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Students at Princeton University recently occupied the office of their President. They are demanding that Woodrow Wilson’s name be removed from campus because of his history of racism. Though President Eisgruber admitted Wilson’s racism, he urged students to consider the totality of Wilson’s career as university president. As the debate continues, it may be appropriate to read Wilson himself.

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Before becoming Princeton’s President, Governor of New Jersey, and the 28th President of the United States (1913-1921), Thomas Woodrow Wilson (1856-1924) was a scholar. His writings are voluminous. He is still the only President to have had a Ph.D.

Wilson was also a Southerner, at a time when his party, the Democrats, had a solid base among Southern whites. The post-Reconstruction Republican Party, meanwhile, had largely been purged of African Americans in the South by the “lily white” movement.

So Wilson was very much a (white) man of his time. By the turn of the 20th century, this meant that both sides of the Civil War had come together to heal a divided nation, a healing that very much excluded former slaves and their descendants, as well as free blacks of the North.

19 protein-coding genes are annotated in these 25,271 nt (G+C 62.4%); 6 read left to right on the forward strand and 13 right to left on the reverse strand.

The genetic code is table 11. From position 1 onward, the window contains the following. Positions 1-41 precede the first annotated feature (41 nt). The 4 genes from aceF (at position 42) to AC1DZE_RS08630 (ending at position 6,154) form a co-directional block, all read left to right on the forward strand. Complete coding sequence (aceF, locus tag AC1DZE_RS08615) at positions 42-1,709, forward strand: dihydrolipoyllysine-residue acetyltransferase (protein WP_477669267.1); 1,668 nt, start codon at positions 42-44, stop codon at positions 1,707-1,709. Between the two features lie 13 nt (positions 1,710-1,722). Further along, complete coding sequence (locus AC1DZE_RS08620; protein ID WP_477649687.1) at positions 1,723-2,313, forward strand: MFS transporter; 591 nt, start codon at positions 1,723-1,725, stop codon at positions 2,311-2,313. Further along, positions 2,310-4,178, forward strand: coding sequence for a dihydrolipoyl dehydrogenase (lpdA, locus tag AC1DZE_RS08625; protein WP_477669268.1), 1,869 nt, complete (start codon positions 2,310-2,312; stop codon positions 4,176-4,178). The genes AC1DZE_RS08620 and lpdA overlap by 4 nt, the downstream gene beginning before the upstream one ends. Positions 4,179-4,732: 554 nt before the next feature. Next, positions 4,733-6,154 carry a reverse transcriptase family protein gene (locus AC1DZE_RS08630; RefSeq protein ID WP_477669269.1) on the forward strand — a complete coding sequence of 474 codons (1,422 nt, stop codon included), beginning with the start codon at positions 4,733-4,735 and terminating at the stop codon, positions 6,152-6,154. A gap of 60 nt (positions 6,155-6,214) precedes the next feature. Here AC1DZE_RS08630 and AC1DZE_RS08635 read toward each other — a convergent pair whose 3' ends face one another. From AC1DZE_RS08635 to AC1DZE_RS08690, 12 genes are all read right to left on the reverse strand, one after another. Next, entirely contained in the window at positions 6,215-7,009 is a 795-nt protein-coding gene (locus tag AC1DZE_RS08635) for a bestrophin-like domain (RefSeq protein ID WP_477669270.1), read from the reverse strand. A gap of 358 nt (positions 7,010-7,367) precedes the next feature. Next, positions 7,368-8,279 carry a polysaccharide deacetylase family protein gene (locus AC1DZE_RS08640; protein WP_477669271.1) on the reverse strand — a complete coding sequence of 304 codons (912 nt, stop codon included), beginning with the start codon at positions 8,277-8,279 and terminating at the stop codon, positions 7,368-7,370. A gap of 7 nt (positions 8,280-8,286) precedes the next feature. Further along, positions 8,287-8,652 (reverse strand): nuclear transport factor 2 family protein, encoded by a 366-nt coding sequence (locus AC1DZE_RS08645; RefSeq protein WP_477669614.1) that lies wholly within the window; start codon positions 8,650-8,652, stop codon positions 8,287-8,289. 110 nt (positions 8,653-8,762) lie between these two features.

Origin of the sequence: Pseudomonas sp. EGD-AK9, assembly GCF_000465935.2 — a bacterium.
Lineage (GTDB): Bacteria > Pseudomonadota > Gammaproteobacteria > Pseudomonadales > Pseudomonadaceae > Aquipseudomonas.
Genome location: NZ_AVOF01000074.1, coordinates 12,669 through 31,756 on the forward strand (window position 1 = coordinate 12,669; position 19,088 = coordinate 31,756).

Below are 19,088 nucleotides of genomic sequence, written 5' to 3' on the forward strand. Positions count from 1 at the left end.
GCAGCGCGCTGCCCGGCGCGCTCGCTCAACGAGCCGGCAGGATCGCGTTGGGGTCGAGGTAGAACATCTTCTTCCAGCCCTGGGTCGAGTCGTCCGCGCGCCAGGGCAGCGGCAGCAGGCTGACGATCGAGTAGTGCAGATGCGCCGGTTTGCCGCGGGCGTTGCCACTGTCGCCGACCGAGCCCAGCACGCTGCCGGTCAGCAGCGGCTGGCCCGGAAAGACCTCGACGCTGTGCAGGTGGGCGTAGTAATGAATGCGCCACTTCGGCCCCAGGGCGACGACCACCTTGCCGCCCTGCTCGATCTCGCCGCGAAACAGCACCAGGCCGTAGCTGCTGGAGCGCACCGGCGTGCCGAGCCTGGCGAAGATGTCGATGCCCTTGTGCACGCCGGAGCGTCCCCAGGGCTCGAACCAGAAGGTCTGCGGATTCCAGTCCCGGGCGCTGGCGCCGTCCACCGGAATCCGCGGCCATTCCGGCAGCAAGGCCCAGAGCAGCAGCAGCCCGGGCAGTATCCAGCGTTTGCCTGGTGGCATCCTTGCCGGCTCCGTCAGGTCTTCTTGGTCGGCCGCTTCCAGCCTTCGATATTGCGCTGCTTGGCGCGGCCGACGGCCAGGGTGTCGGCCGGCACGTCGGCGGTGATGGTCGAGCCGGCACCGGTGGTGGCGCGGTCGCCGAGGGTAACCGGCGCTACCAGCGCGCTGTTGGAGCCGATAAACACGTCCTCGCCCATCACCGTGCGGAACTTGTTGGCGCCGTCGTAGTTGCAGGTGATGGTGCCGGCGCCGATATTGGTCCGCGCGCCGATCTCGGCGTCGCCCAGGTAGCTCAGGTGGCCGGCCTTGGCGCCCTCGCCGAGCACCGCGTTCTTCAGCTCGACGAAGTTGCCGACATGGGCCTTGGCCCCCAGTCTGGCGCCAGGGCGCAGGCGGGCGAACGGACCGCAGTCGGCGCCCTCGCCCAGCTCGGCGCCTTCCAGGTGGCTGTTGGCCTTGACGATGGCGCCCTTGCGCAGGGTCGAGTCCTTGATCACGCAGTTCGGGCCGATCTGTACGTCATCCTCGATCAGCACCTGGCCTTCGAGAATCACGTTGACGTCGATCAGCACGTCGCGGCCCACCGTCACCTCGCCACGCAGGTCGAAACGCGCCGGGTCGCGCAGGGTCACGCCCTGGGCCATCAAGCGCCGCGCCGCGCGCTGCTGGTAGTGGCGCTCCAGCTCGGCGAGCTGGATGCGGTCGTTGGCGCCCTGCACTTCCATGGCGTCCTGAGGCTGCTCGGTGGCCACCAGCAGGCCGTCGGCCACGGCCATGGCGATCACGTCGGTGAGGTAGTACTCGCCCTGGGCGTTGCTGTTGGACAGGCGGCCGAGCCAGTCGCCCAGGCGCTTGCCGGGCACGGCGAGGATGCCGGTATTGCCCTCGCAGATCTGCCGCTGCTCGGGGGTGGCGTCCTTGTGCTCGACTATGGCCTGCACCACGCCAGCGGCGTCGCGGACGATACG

Wilson encapsulates that historic moment himself in a profile of Robert E. Lee. He calls Lee noble, heroic, and “a conscious model to men who would be morally great.” There is nothing about the cause of the Civil War in this essay, beyond the South’s “older conception of the union.” Slavery, in which nearly half the population of the South was in shackles (and the basis of Lee family wealth and prestige), goes unmentioned. Wilson instead celebrates the new age, in which national respect for Lee means “there are no sections in this country any more.”

W.E.B. Du Bois’s impressions of Wilson are telling. Du Bois, who was so often in the vanguard, recounts Wilson’s betrayals of the African Americans who helped elect him in the four-way election of 1912. Du Bois had even withdrawn from the Socialist Party to support him.

In the aftermath of Wilson’s victory, African American interests were abandoned as Southern whites strove for even harsher race laws, and succeeded in segregating the civil service. Only after a hard lobbying campaign would Wilson speak out against lynching. Du Bois’s critique, ending with the horrible treatment of black soldiers in World War I, is harsh. Thus while he may have been a man of his time, his softening attitudes towards African-Americans may have been more so a political maneuver than an ethical one.


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The Journal of Social Forces, Vol. 2, No. 3 (Mar., 1924), pp. 321-328
Oxford University Press
The Journal of Negro History, Vol. 58, No. 4 (Oct., 1973), pp. 453-459
Association for the Study of African American Life and History